# The application of the orthogonal conditional nonlinear optimal perturbations method to typhoon track ensemble forecasts

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## Abstract

The orthogonal conditional nonlinear optimal perturbations (CNOPs) method, orthogonal singular vectors (SVs) method and CNOP+SVs method, which is similar to the orthogonal SVs method but replaces the leading SV (LSV) with the first CNOP, are adopted in both the Lorenz-96 model and Pennsylvania State University/National Center for Atmospheric Research (PSU/NCAR) Fifth-Generation Mesoscale Model (MM5) for ensemble forecasts. Using the MM5, typhoon track ensemble forecasting experiments are conducted for strong Typhoon Matsa in 2005. The results of the Lorenz-96 model show that the CNOP+SVs method has a higher ensemble forecast skill than the orthogonal SVs method, but ensemble forecasts using the orthogonal CNOPs method have the highest forecast skill. The results from the MM5 show that orthogonal CNOPs have a wider horizontal distribution and better describe the forecast uncertainties compared with SVs. When generating the ensemble mean forecast, equally averaging the ensemble members in addition to the anomalously perturbed forecast members may contribute to a higher forecast skill than equally averaging all of the ensemble members. Furthermore, for given initial perturbation amplitudes, the CNOP+SVs method may not have an ensemble forecast skill greater than that of the orthogonal SVs method, but the orthogonal CNOPs method is likely to have the highest forecast skill. Compared with SVs, orthogonal CNOPs fully consider the influence of nonlinear physical processes on the forecast results; therefore, considering the influence of nonlinearity may be important when generating fast-growing initial ensemble perturbations. All of the results show that the orthogonal CNOP method may be a potential new approach for ensemble forecasting.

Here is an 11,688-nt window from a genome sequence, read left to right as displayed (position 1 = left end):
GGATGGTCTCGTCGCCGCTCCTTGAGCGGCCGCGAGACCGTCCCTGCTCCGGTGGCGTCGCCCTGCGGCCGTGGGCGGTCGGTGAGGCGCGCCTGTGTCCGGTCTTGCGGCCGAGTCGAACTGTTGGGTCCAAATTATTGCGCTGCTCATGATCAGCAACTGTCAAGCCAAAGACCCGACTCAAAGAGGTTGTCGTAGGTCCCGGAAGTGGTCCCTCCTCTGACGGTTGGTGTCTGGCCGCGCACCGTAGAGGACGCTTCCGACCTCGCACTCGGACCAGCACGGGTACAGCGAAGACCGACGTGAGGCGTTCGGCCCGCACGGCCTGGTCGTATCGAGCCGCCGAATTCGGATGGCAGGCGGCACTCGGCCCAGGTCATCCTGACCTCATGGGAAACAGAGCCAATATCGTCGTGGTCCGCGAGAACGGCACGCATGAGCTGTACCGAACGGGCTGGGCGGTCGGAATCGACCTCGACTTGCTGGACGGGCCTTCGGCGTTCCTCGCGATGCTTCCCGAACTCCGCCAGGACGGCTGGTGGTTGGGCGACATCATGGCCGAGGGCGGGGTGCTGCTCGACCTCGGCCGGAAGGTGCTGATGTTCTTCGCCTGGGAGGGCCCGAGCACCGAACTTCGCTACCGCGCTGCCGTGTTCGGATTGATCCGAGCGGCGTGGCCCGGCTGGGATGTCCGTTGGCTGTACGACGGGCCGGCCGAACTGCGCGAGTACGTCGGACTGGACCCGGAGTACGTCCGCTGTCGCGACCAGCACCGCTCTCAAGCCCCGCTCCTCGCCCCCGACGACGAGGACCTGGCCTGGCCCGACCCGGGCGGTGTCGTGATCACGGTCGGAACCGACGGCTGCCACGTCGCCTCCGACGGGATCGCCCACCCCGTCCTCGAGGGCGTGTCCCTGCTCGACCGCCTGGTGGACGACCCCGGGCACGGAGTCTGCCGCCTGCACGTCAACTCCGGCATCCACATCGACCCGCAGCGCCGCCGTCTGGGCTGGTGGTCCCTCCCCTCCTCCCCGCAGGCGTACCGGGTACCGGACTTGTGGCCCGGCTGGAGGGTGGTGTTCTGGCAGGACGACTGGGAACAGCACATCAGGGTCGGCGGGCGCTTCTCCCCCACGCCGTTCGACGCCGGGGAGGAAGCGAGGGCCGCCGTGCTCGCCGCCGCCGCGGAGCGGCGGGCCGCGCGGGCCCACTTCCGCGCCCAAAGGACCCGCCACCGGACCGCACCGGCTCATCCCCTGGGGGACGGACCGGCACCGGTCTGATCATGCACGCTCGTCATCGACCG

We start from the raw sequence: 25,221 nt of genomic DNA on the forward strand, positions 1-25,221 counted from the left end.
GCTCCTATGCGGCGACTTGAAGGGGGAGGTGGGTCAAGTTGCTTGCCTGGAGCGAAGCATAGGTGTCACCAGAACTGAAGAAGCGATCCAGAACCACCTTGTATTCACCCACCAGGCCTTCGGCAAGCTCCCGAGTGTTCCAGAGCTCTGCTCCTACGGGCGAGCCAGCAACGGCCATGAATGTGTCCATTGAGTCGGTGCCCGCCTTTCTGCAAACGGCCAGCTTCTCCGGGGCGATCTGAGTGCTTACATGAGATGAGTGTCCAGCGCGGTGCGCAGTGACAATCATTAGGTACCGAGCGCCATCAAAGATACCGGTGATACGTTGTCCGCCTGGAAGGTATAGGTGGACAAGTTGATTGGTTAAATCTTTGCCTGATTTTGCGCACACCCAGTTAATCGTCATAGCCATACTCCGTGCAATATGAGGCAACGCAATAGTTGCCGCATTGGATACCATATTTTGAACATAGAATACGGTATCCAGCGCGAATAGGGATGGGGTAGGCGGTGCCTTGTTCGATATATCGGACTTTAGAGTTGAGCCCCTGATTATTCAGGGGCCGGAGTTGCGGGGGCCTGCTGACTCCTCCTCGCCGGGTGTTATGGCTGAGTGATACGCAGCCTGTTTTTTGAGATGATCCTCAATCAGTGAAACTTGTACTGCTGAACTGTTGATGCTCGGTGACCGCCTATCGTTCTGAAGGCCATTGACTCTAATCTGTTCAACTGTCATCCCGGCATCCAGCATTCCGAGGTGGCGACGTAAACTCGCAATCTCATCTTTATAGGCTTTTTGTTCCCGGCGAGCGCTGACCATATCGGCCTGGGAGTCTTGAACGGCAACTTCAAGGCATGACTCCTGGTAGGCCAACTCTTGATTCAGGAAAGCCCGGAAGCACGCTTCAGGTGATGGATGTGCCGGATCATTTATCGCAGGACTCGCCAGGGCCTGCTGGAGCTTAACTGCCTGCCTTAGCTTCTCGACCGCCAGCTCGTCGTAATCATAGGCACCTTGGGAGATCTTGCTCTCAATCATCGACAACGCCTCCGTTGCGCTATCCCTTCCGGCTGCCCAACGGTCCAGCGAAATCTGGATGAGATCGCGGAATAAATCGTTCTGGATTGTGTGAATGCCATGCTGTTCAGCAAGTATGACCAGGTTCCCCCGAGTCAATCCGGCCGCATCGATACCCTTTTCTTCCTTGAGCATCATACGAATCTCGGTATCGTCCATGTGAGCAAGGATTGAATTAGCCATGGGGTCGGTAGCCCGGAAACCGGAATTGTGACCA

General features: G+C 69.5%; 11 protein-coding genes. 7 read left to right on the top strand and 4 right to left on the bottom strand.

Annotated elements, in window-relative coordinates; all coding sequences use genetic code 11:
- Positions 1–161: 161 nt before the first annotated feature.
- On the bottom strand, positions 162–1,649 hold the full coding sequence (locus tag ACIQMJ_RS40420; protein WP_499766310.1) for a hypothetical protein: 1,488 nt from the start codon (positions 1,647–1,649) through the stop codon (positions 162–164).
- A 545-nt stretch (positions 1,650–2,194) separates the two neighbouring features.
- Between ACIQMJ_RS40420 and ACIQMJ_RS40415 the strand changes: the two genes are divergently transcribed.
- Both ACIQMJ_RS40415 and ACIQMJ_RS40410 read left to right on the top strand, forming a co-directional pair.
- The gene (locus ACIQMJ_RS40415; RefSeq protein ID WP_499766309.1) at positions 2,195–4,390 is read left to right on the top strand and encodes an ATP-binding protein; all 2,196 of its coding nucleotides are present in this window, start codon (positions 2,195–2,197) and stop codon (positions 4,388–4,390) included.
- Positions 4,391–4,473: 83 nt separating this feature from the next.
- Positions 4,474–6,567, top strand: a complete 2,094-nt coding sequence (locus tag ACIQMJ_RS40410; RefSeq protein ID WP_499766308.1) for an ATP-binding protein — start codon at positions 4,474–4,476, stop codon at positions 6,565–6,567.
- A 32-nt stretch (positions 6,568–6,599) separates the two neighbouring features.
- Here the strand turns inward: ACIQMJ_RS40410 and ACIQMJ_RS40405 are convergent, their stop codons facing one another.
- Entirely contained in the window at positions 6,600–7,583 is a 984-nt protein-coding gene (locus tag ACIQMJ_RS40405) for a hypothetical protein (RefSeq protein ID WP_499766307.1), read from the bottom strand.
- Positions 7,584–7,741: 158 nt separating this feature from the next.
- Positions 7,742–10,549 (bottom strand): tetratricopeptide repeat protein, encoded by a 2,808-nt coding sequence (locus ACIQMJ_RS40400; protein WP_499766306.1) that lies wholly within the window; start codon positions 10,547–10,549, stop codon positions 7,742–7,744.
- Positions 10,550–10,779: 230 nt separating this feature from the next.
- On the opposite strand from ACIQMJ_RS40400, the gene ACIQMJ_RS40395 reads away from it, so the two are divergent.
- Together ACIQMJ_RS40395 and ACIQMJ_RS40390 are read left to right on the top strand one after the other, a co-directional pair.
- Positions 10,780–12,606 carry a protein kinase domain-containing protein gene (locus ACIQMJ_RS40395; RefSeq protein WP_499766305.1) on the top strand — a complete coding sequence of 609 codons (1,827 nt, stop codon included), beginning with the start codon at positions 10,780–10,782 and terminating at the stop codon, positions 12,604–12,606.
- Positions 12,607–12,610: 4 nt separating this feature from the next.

## Keywords

Ensemble forecasts Initial perturbation Conditional nonlinear optimal perturbation Singular vector Typhoon track## Notes

### Acknowledgements

The FNL data used in this study can be obtained from http://rda.ucar.edu/datasets/ds083.2/. The historical tropical cyclone data are available at http://tcdata.typhoon.org.cn/en/zjljsjj_zlhq.html. This work was sponsored by the National Natural Science Foundation of China (Grant Nos. 41525017 & 41475100), the National Programme on Global Change and Air-Sea Interaction (Grant No. GASI-IPOVAI-06), and the GRAPES Development Program of China Meteorological Administration (Grant No. GRAPES-FZZX-2018).

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